A West Deep in Crisis Has a False Sense of Security

A West Deep in Crisis Has a False Sense of Security
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Western financial markets are in high spirits. Credit spreads and other indicators of uncertainty such as the CBOE Volatility Index, or VIX, suggest that there is no reason to worry.

Yet markets have been lulled into a false sense of security. The simmering crisis of the political-economic system in the West could throw the financial markets off their optimistic course. It is undermining the U.S. economy -- the largest economy in the world -- and many other major players.

Shrinking margins for error

The weapons governments have at their disposal to deal with misadventure are increasingly blunt. National debts have reached worryingly high levels, and there is limited fiscal room to absorb political setbacks, especially if future obligations are taken into account: Health care costs and pension expenditures will rise as populations age.

Central banks have little ammunition left to combat threats to the economy. Interest rates are already extremely low, while major central banks have exploded their balance sheets via quantitative easing. The Federal Reserve is worried enough about the combination of minimal interest rates and an economic recovery that has dragged along for eight years that it wants the short-term interest rate to rise in order to buffer against a recession that, statistically speaking, could erupt at any moment.

Overall trust in the political, economic, and financial systems has been considerably dented in recent years. Citizens wonder whether the authorities are even capable of protecting them against physical danger or economic risk.

Market optimism may prevail awhile longer, but the underlying trends are not very encouraging. The great strides in peace and prosperity that the West made in the decades following World War II were rooted in the realization that countries stood to benefit from a global community based on trust, rules, international institutions, free trade, and some level of solidarity among nations. The immense value of this political and economic construct is lost on U.S. President Donald Trump. To quote Professor of International Relations Charles Kupchan, “‘America First’ really means ‘America Only.’ On the horizon is not a world without the West, but a West without the United States.”

That leaves it up to Europe to guard the Western fort, but the Continent is not known for effectively deploying political and military power. Europe is still an economic giant, but the competition is catching up -- and the trend, again, does not look good. Economic growth after all is the product of growth in the working population and increases in labor productivity; Europe’s population is growing slowly or even shrinking, while productivity has been under pressure for quite some time.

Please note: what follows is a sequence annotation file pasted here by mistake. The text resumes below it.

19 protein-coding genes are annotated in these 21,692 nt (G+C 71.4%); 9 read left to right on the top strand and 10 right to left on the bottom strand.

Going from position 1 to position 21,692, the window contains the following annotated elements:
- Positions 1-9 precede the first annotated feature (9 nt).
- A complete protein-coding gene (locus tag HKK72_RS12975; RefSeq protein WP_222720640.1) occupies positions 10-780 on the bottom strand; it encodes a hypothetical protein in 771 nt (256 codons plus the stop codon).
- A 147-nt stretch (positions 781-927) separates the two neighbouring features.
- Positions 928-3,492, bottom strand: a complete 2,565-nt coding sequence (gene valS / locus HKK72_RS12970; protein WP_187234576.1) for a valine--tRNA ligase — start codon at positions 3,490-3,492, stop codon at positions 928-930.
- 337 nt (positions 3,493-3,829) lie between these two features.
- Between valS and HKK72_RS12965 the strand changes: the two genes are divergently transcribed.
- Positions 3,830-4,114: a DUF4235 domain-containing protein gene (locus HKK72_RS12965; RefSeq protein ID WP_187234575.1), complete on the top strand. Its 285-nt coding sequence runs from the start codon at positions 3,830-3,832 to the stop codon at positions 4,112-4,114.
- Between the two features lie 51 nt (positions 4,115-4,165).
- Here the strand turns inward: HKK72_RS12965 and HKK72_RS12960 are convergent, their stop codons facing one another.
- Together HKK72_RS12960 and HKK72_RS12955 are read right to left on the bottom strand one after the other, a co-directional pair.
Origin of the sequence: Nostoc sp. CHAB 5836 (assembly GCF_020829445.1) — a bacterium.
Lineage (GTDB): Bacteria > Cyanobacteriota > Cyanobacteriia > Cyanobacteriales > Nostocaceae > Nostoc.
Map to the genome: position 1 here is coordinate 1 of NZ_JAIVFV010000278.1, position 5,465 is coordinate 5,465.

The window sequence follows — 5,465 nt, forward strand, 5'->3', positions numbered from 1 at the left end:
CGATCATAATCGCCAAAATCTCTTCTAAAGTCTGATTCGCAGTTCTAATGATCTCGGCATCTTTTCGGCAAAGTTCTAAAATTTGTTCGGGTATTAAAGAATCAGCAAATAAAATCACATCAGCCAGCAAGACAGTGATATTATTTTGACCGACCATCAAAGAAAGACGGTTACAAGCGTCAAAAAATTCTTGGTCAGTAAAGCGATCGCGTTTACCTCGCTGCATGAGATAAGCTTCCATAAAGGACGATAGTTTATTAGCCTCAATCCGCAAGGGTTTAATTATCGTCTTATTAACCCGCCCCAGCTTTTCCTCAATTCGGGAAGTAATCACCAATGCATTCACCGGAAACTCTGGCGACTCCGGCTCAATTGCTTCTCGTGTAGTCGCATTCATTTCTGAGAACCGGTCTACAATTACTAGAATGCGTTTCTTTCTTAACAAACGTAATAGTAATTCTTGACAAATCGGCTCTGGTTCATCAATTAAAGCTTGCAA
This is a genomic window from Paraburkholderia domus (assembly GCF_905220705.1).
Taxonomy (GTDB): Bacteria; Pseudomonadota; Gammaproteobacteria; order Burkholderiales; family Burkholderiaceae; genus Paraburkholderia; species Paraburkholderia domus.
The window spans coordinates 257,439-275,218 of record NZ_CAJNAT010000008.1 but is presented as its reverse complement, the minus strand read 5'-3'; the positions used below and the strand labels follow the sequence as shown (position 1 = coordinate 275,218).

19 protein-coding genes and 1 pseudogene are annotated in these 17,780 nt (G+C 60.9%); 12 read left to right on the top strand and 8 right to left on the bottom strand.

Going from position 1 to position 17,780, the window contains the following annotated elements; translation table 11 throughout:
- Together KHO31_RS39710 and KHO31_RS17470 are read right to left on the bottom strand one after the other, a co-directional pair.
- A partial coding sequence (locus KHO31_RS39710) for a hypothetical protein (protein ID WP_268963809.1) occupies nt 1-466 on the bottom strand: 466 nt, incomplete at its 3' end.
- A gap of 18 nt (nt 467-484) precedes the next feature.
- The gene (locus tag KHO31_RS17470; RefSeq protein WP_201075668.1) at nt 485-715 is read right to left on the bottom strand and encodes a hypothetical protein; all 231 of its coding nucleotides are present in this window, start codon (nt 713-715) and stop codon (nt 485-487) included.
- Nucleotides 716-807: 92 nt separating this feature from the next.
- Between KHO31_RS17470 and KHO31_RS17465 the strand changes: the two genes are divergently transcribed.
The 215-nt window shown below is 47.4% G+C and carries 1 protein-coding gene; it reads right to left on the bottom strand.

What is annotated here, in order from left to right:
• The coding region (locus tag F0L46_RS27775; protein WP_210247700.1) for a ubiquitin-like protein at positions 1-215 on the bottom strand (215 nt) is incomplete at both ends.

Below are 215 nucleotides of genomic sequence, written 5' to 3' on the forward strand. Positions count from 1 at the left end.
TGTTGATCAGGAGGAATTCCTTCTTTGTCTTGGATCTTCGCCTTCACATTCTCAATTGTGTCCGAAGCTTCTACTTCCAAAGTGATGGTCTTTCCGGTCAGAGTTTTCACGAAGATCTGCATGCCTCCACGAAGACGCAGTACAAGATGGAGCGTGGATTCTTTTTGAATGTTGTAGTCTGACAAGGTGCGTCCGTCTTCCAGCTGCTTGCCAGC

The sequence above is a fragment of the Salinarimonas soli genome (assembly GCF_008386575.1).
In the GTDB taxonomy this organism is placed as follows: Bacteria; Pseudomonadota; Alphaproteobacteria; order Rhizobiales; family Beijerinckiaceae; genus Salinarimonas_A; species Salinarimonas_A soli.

This was not always the case. The successful decades that followed the Second World War saw not only accelerating economic growth and extensive productivity growth, but also the emergence of the welfare state. Pension and care systems were constructed; social security was introduced. Then high jobless rates, stagnating wages, and other economic headwinds gave rise to Margaret Thatcher and Ronald Reagan, who put the axe to the very foundations of the welfare state. Free-market thinking dominated and productivity was boosted at the expense of social safety nets and real pay. Actual productivity growth seldom approached the increases of the Golden Era of 1948-1973.

Giant strides were made following World War II. Education became available to many. The construction of roads, railways, and airports helped to open up countries as women gradually started to work more outside the house. Organizations and institutions  such as the European Economic Community (now the European Union) and General Agreement on Tariffs and Trade (later the World Trade Organization) were set up and boosted growth to an enormous degree.

But all of the low-hanging fruit has been picked by now. More is needed to achieve progress than the improvement of free-trade agreements or motorways. And while new sectors such as artificial intelligence and nanotechnology may yet lead to massive breakthroughs, we have yet to see it.

Stagnating productivity and depressed real pay are growing problems -- our economies have been built on debt and an ever-expanding financial sector in recent decades. Growth must accelerate, or debts will become unsustainable.

Worryingly, it is increasingly obvious that market thinking has overshot its mark. The checks and balances that should prevent excrescences have been stymied, particularly in the United States and the United Kingdom, the two economies that Edward Luce says are the most “commodified.” Reagan and Thatcher made some valid points, but their corrections went too far and overreached. Later political leaders often continued on the same foot. This is no great surprise: Many of the leaders of recent decades (and their advisers) grew up with the gigantic failure of communism and the problems the West experienced during the 1970s.

One of the main issues now is that social mobility has greatly diminished. It has become harder and harder to move up the social ladder. The problem is not so much that some are rich and others are poor, but rather that the system is often experienced as unfair. Growing inequality, decreasing economic mobility, and administrators that are as detached as they are distant form a threefold problem for the West.

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